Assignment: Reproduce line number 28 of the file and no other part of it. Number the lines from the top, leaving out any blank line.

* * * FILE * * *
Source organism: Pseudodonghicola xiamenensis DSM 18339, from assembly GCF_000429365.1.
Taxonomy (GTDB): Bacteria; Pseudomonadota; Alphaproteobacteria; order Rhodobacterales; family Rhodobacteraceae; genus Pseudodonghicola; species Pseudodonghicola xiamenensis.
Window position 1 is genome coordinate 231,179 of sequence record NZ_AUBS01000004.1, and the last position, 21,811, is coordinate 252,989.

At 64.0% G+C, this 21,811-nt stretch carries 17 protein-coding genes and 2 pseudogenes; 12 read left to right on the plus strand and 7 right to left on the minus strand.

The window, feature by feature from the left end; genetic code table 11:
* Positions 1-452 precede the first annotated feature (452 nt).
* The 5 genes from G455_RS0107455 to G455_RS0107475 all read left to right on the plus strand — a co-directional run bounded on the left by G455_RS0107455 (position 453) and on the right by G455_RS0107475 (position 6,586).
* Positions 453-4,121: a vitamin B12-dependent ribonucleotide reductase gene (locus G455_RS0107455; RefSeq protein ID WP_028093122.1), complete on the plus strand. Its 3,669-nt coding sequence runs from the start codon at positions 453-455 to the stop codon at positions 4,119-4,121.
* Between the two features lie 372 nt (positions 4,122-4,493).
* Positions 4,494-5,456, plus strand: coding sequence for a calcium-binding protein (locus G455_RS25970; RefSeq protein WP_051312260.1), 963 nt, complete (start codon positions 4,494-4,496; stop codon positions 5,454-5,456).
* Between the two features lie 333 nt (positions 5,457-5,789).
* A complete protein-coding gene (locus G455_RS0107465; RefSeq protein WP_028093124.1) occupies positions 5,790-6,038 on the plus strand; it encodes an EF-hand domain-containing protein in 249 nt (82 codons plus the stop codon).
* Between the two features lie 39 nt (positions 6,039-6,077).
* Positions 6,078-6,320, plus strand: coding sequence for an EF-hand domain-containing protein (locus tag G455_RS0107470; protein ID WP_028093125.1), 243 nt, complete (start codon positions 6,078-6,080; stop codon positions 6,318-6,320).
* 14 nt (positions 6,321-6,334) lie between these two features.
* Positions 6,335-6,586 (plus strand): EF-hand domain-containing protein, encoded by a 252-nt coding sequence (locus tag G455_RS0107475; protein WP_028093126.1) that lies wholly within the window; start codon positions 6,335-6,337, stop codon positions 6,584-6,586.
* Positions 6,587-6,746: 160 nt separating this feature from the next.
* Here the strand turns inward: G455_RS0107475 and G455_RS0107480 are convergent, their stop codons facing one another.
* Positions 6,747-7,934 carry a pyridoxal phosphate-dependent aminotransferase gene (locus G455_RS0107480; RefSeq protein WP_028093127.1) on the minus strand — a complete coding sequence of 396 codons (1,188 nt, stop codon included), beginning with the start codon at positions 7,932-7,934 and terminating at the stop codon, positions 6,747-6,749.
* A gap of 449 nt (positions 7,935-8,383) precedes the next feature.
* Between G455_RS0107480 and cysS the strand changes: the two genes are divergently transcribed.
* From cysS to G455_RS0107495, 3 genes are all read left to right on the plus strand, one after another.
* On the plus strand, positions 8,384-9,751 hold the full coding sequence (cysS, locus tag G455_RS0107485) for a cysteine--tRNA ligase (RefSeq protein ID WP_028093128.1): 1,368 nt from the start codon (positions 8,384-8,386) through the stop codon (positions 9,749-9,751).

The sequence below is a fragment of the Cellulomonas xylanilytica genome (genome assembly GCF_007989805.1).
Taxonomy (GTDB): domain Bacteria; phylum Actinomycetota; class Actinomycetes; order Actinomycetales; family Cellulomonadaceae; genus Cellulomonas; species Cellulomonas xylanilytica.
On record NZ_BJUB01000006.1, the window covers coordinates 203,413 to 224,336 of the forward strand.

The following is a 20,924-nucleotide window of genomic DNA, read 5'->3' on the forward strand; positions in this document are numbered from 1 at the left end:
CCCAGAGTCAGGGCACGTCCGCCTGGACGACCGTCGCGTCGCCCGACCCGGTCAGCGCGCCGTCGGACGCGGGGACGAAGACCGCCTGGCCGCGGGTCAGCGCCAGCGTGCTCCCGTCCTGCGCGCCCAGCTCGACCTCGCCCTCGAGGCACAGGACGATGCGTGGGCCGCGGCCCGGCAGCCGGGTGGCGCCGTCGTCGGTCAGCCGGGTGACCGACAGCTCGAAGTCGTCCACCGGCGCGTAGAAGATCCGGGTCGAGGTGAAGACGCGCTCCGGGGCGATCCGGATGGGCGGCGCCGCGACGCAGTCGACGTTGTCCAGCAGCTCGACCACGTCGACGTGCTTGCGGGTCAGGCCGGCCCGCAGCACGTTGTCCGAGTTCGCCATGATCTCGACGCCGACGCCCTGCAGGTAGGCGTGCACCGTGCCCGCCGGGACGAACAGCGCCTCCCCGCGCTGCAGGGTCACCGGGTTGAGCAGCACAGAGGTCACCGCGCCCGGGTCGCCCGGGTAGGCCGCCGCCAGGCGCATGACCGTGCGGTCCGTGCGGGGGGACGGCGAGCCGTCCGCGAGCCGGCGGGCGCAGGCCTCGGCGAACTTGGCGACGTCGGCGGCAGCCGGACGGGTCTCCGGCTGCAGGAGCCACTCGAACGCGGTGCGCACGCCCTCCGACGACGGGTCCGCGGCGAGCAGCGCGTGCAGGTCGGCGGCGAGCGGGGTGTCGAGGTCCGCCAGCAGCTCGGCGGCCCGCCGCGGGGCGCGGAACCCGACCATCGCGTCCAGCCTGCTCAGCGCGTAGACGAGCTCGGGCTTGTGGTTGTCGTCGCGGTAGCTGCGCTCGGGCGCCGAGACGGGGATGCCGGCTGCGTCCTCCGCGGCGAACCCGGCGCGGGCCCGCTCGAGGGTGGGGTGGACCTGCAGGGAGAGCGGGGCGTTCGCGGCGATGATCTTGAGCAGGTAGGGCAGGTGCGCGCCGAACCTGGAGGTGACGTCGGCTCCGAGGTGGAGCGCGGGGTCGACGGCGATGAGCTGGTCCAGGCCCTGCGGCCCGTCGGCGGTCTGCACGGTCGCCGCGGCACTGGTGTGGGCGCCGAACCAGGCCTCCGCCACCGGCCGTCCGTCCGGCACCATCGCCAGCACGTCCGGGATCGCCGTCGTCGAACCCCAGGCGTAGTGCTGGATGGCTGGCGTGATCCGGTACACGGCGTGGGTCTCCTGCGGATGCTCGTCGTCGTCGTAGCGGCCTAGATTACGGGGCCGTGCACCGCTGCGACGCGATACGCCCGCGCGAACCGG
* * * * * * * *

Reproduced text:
CCCAGAGTCAGGGCACGTCCGCCTGGACGACCGTCGCGTCGCCCGACCCGGTCAGCGCGCCGTCGGACGCGGGGACGAAGACCGCCTGGCCGCGGGTCAGCGCCAGCGTGCTCCCGTCCTGCGCGCCCAGCTCGACCTCGCCCTCGAGGCACAGGACGATGCGTGGGCCGCGGCCCGGCAGCCGGGTGGCGCCGTCGTCGGTCAGCCGGGTGACCGACAGCTCGAAGTCGTCCACCGGCGCGTAGAAGATCCGGGTCGAGGTGAAGACGCGCTCCGGGGCGATCCGGATGGGCGGCGCCGCGACGCAGTCGACGTTGTCCAGCAGCTCGACCACGTCGACGTGCTTGCGGGTCAGGCCGGCCCGCAGCACGTTGTCCGAGTTCGCCATGATCTCGACGCCGACGCCCTGCAGGTAGGCGTGCACCGTGCCCGCCGGGACGAACAGCGCCTCCCCGCGCTGCAGGGTCACCGGGTTGAGCAGCACAGAGGTCACCGCGCCCGGGTCGCCCGGGTAGGCCGCCGCCAGGCGCATGACCGTGCGGTCCGTGCGGGGGGACGGCGAGCCGTCCGCGAGCCGGCGGGCGCAGGCCTCGGCGAACTTGGCGACGTCGGCGGCAGCCGGACGGGTCTCCGGCTGCAGGAGCCACTCGAACGCGGTGCGCACGCCCTCCGACGACGGGTCCGCGGCGAGCAGCGCGTGCAGGTCGGCGGCGAGCGGGGTGTCGAGGTCCGCCAGCAGCTCGGCGGCCCGCCGCGGGGCGCGGAACCCGACCATCGCGTCCAGCCTGCTCAGCGCGTAGACGAGCTCGGGCTTGTGGTTGTCGTCGCGGTAGCTGCGCTCGGGCGCCGAGACGGGGATGCCGGCTGCGTCCTCCGCGGCGAACCCGGCGCGGGCCCGCTCGAGGGTGGGGTGGACCTGCAGGGAGAGCGGGGCGTTCGCGGCGATGATCTTGAGCAGGTAGGGCAGGTGCGCGCCGAACCTGGAGGTGACGTCGGCTCCGAGGTGGAGCGCGGGGTCGACGGCGATGAGCTGGTCCAGGCCCTGCGGCCCGTCGGCGGTCTGCACGGTCGCCGCGGCACTGGTGTGGGCGCCGAACCAGGCCTCCGCCACCGGCCGTCCGTCCGGCACCATCGCCAGCACGTCCGGGATCGCCGTCGTCGAACCCCAGGCGTAGTGCTGGATGGCTGGCGTGATCCGGTACACGGCGTGGGTCTCCTGCGGATGCTCGTCGTCGTCGTAGCGGCCTAGATTACGGGGCCGTGCACCGCTGCGACGCGATACGCCCGCGCGAACCGG